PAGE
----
- The Indian Himalayan Region (IHR), with its rich biodiversity, glaciers, water resources and cultural diversity, attracts a large number of visitors from all over the world.
- According to NITI Aayog, as of 2018, West Bengal sees the highest inflow of tourists, while the northwestern and central Himalayan states and Union Territories (UTs) of Jammu and Kashmir, Himachal Pradesh, Uttarakhand, Assam, Meghalaya, Sikkim and Tripura also record large numbers.
- The Himalayan region offers conditions suitable for several tourism-related activities, including recreation, adventure, or religious pilgrimages.
- Tourism is also an important source of income and livelihood for people living in these states and UTs.
- In the Indian Himalayan Region tourism has experienced continued growth and increasing diversification over the last few decades.
Impact of Mass Tourism in IHR
- In the Himalayan region, there are areas that suffer due to mass tourism, while some others have not fully reached their tourism potential. Even within states, there are regional disparities.
- Seasons also play a role. Major tourist activity is confined to just a few months in a year—during the peak summer season, largely from April to June, and in winter from the last week of December to February, or sometimes mid-March, depending on the snowfall.
- The higher density of native and floating populations in IHR leads to more generation of solid waste, ambient air pollution, water pollution, and deforestation.
- In winter, the influx of people and vehicles and other allied activities also contributes to the shift seen in snowfall and melting patterns due to climate change-related impacts.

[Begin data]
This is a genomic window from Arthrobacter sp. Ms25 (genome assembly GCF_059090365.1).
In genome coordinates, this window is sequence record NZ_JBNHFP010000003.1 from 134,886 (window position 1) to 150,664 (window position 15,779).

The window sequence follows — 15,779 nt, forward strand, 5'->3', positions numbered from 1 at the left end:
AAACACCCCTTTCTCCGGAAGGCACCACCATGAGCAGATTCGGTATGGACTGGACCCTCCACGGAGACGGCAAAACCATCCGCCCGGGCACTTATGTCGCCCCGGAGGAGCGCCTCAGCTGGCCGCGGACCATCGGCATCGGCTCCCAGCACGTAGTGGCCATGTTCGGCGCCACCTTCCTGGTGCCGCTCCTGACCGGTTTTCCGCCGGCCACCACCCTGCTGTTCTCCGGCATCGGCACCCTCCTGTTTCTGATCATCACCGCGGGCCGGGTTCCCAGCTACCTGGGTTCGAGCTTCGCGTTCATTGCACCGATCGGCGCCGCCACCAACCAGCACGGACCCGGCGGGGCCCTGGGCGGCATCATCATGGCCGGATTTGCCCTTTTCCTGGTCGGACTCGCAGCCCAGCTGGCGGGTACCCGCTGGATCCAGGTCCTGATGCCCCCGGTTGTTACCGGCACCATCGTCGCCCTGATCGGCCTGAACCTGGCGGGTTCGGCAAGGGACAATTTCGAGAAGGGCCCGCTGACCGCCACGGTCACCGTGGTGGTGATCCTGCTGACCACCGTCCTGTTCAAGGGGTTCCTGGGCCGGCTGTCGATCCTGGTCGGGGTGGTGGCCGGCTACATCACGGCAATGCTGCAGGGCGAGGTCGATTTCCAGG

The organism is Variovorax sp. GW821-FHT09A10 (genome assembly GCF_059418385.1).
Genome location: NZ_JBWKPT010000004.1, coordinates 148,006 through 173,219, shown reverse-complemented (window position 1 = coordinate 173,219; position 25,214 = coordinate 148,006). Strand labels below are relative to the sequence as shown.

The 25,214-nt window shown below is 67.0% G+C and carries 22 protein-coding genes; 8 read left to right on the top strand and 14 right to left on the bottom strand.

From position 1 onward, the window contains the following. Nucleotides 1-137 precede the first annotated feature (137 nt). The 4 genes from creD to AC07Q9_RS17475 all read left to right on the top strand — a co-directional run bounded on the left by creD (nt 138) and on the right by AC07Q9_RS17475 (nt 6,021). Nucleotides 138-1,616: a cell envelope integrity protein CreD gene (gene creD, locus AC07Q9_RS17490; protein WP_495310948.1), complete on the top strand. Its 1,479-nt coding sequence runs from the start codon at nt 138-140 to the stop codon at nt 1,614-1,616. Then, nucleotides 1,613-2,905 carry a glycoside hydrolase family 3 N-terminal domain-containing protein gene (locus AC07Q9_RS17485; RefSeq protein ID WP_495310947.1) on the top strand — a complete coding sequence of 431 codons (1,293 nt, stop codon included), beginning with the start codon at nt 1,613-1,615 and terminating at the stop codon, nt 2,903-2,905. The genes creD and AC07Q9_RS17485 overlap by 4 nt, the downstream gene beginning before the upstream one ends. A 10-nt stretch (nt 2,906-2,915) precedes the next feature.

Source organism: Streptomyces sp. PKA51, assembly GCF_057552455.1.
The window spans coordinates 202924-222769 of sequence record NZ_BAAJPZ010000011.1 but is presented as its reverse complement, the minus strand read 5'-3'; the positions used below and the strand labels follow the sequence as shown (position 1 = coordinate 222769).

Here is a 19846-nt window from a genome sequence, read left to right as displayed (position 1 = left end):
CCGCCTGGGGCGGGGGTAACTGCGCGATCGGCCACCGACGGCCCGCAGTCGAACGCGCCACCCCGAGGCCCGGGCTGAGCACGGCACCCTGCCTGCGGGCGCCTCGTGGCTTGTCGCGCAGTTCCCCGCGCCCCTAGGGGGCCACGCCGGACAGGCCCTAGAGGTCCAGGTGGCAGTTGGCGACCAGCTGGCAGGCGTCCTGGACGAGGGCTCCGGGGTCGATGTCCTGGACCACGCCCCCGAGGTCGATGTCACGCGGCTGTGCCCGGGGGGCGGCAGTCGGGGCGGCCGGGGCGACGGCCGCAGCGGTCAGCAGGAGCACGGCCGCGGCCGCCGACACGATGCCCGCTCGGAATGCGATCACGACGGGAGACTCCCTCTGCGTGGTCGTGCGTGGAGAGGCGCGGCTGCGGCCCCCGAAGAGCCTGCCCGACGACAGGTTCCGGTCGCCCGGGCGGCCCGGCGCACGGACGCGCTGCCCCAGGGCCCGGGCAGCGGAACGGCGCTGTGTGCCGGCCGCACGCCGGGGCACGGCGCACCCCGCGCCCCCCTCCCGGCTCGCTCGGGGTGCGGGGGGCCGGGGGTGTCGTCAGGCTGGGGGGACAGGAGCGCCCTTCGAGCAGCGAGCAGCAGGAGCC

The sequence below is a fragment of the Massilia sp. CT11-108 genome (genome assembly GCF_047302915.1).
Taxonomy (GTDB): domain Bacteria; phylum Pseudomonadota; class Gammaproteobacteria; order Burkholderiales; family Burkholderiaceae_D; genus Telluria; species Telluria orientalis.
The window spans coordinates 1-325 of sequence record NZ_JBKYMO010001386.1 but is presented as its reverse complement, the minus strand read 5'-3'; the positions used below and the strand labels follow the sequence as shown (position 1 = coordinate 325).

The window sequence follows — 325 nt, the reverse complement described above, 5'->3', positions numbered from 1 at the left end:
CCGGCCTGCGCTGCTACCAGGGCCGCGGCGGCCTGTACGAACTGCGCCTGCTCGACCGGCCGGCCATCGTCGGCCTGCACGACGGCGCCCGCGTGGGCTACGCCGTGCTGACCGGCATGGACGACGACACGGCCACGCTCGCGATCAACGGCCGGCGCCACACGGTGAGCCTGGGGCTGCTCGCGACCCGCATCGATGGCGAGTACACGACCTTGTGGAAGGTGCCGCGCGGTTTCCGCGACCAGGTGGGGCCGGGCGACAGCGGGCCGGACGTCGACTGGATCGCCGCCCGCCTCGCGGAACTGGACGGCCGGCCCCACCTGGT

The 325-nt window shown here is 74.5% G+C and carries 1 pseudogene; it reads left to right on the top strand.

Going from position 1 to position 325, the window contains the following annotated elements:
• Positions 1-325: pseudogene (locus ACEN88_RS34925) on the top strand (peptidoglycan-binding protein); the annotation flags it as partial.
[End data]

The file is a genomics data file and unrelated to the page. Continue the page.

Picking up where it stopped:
- As a consequence of all these adverse pressures, local communities and resources of the Himalayan region are at great risk.
Reduce Mass Tourism
- One way to reduce the threats of excessive tourism is by inculcating a spirit of conservation.
- Regional disparities can be minimized by promoting ecotourism (which involves responsible travel and safeguarding of local environment and ecosystems). This includes decentralisation of tourism activities based on the available resources in any place.
- It is also important to develop new tourist destinations as this would promote remote areas to be brought under mainstream development and thereby provide livelihood and income opportunities for residents, thereby reducing migration.
- IHR generates a large amount of solid waste, much of which is biodegradable in nature. It is suggested to use microbial bio-composting.
- Psychrophilic and mesophilic bacteria, which grow in moderate to cold conditions, can be used to break down the biodegradable waste into bio-compost.
- Air pollution in the region can be addressed by creating green belts using locally available tree species that can help remove pollutants suspended in the air.
- Introducing electric vehicles, and using non-conventional energy sources like solar, geothermal, and wind power can be implemented to combat regional-level ambient air pollution.
National Strategy for Sustainable Tourism and Responsible Traveller Campaign:
- It was launched by the Ministry of Tourism in partnership with the UN Environment Programme in 2022.
- Strategic pillars of the strategy include:
- Promoting Environmental, Economic and Socio-cultural sustainability,
- Protecting Biodiversity,
- Capacity Building and Governance.
Swadesh Darshan 2.0:
- It is a centrally sponsored scheme with the vision to develop sustainable and responsible tourism destinations. The scheme aims to promote responsible tourism in various projects and initiatives in the Himalayan region.
- It also aims to create jobs including self-employment for local communities and preserve and enhance local, cultural and natural resources.
- Any sustainable approach undertaken to protect and preserve the pristine Himalayan ecosystem should involve the participation of local communities.
- There is a need to encourage skill and capacity-building programs to spread awareness among different stakeholders on sustainable and economic solutions to threats posed by mass tourism in the IHR.